On the Corner
Civility and civilization
by Robert Docter, Editor-In-Chief –
Civilization—you’ve come a long way, baby—but
you ain’t “there” yet.
civilization, n: an advanced state of human society, in which
a high level of culture, science, industry and government
has been reached.
Two blocks from my house a woman was jogging while pushing a stroller with two of her children in it. My daughters know the woman well. When she started moving past an alley a man with a gun jumped out and took all her jewelry.
In Los Angeles, a 12-year-old boy rolled across a street on his skateboard, was struck by a car and knocked unconscious in the street. The driver leaped out, looked at him, jumped back in his car and sped away.
In 2005, 35.1 million Americans lived in circumstances with low or very low food security. We waste about 50 billion pounds of food each year.
Approximately 8 percent of America’s families—37 million people—live in poverty.
More than 10.5 million children under age 5 died last year from disease, malnutrition, neglect and other crimes.
Building a civilization is a process. It is a movement toward becoming more civilized. We have, in this nation, many of the characteristics of a civilized society.
We have a high order of social organization, institutions that protect us, that attempt to refine us and educate us. We have an unwritten set of social norms based on the values of the common culture. The home is the primary social institution assigned responsibility for instruction in these basic values. Because many of these values have their roots in the Judaic/Christian ethic, the church assumes responsibility for this instruction as well.
We have a commitment to science that seeks to find ways to explore ideas, places, the earth itself and its place in the universe, and the nature of natural order and law.
We have strong endorsement of the arts and humanities. On the whole, we are literate and understand the contributions of these disciplines to our lives.
We are personally industrious and hardworking as a people. We are also highly judgmental, critical to a fault, and very often simply downright lazy.
None of this means we are civil with one another, that we are civilized in our interpersonal affairs, or that we are successful civilization builders.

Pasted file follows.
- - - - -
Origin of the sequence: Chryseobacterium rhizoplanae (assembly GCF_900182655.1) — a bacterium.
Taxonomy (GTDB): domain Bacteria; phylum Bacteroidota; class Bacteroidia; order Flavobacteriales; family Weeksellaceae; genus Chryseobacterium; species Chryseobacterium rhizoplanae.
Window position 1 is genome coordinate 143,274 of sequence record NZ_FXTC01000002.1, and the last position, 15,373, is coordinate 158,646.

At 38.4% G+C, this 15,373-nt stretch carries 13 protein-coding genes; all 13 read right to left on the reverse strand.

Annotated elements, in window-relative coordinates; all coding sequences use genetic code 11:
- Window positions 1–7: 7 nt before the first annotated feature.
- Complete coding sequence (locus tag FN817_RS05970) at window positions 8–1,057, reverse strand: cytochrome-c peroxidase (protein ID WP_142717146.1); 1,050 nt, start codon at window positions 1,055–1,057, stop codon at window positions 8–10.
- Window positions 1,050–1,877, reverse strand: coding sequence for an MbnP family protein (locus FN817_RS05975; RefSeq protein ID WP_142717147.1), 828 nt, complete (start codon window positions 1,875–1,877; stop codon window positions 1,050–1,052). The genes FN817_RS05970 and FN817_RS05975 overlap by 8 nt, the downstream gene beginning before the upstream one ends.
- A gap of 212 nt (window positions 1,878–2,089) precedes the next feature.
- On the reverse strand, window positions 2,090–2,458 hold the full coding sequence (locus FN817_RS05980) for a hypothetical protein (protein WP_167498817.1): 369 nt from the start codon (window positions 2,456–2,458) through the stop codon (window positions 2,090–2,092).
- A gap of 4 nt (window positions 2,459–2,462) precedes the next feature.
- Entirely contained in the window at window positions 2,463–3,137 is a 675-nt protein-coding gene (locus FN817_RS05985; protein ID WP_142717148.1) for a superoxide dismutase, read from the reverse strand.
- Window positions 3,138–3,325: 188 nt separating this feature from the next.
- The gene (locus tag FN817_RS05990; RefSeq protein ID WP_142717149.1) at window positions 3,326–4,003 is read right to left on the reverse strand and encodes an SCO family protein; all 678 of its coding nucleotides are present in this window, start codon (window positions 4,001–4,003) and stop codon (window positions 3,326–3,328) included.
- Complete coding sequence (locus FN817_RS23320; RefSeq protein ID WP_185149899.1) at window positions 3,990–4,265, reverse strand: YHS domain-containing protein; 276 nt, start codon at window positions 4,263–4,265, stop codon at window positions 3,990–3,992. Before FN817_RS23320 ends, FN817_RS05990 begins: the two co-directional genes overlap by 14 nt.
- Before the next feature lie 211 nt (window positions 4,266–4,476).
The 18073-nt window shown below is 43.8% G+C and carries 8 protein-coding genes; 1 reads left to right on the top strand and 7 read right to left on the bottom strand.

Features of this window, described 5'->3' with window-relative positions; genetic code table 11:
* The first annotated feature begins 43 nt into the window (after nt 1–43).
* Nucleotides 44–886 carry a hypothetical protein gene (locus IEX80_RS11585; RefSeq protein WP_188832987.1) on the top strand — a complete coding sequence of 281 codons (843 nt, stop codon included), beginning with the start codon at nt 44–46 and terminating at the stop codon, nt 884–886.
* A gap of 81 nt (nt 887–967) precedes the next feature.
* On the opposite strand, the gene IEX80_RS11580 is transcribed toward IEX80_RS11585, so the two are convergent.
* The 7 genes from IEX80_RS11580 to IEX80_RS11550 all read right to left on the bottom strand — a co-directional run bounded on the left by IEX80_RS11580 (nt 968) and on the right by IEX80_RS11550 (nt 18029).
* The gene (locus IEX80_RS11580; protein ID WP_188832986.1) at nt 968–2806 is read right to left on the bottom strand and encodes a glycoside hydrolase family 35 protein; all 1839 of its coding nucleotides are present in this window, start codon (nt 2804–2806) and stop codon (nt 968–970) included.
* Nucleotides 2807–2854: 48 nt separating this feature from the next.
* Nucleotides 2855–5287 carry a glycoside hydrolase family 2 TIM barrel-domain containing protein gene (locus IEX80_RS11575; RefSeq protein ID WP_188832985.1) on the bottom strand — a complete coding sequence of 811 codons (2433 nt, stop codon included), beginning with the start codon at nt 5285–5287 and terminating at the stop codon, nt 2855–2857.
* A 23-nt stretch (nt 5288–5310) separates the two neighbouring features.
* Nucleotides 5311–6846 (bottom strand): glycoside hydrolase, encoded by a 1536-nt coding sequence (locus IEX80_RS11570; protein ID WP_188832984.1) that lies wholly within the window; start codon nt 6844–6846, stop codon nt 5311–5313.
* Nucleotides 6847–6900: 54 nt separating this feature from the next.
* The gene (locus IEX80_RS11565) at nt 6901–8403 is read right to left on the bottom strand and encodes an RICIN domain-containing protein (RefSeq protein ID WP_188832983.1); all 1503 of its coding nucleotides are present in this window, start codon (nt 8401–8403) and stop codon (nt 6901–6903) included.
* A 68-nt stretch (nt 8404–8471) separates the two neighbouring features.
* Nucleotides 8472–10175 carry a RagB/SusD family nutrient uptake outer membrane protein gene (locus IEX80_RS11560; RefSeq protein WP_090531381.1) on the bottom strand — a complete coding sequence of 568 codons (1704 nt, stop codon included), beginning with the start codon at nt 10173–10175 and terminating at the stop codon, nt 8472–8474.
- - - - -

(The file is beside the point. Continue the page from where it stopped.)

We tend to raise our children in much the same way we were raised. This means that too many of us replicate the same mistakes, build the same negative behavior patterns, create the same fears and dreams, model infidelity with our spouse, introduce impolite speech, create rigid roles, reduce expectation, and successfully create children with negative self-esteem.
Our education system has deteriorated to a place that teaches “subjects” instead of a place where living goes on and people become civilized—where it is more important to measure what is learned than it is to learn itself—where teachers stand and talk and children sit at desks and listen—where children are uninvolved in deciding what or how or when to learn. If we are going to live in a free society, people need to know the meaning of freedom.
I think it was Victor Frankl who once suggested that we should have a Statue of Liberty on one coast and a Statue of Responsibility on the other coast.
One coast is taken care of—who will build one for us on Alcatraz?
Frankly, I worry a little about some churches—some BIG churches. Their sense of certainty about the nature of God seems to fly in the face of biblical teaching and to eliminate faith as the vehicle for coping with our doubt. Our churches often seem more anxious to root out sin than to teach altruism and Christian love.
System of laws
We have a system of laws based on the Constitution that identifies the limits of power assumed by the state and grants certain specific “rights” for all the people. The Constitution assumes that responsible people will conduct their lives in a “civilized” manner and will use their individual liberty recognizing the rights of others.
An elected legislature specifies certain limits to our freedom. When individuals violate those laws, a judicial system determines the guilt or innocence of the individual, and, if appropriate, metes out punishment. A high court judges the appropriateness of these “limits” against the rights granted by the Constitution.
We have a system of government based on a representative democracy in which both the executive and the representatives are chosen by the people. The legislature makes the laws and the executive administers the law.
Too often the motives of the legislator writing the laws are more for personal or political gain rather than for the common good. Too often, the process fails because of private negotiations with other legislators having very little to do with the worth of the legislation. Over time, the results are ineffective in achieving legislative goals of representing people and sacrificed to goals of getting re-elected.
It seems to me, the culture needs to establish goals that result in people being “civil” to one another. Civility seems to be a lost art. The state can’t legislate such matters as compassion, altruism, kindness, civility, common courtesy, social norms of polite social intercourse, valuing equality with the same fervor we value freedom. To achieve this, we must understand the multicultural nature of this society. We must provide opportunities for people to identify what they value and why. They must also be questioned about how that value fits into life in a civilized social order. We must encourage media to portray civility in a manner that can still attract viewers through the power of its drama.
Am I just whistling in the wind on this subject? Is improvement even possible?
Do you know what your values are?